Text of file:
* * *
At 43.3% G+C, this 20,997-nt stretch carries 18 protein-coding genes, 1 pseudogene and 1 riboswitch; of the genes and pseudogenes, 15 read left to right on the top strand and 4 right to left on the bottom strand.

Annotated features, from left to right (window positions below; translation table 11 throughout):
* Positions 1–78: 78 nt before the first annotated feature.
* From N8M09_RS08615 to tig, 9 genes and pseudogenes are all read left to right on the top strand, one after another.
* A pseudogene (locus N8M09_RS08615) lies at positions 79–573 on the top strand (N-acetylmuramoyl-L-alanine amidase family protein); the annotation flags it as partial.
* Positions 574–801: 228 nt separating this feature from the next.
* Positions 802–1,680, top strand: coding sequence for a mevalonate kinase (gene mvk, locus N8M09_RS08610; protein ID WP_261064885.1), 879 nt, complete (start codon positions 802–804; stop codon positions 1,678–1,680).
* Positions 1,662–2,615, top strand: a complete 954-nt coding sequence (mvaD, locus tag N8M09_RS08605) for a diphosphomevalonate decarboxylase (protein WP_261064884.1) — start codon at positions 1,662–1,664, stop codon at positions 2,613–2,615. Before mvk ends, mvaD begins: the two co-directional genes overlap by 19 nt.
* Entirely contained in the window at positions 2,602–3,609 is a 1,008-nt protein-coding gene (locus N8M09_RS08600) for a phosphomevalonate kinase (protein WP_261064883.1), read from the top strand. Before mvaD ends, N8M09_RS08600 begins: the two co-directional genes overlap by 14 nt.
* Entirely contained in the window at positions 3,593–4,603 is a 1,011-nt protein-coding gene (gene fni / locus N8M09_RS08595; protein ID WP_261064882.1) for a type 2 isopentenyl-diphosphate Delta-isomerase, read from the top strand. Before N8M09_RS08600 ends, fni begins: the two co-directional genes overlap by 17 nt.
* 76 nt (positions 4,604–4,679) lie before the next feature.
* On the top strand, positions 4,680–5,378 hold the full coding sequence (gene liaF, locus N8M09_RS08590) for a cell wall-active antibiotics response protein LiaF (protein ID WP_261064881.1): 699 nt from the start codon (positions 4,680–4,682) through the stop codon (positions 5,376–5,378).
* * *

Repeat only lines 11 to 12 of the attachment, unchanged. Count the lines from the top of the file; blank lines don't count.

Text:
* 76 nt (positions 4,604–4,679) lie before the next feature.
* On the top strand, positions 4,680–5,378 hold the full coding sequence (gene liaF, locus N8M09_RS08590) for a cell wall-active antibiotics response protein LiaF (protein ID WP_261064881.1): 699 nt from the start codon (positions 4,680–4,682) through the stop codon (positions 5,376–5,378).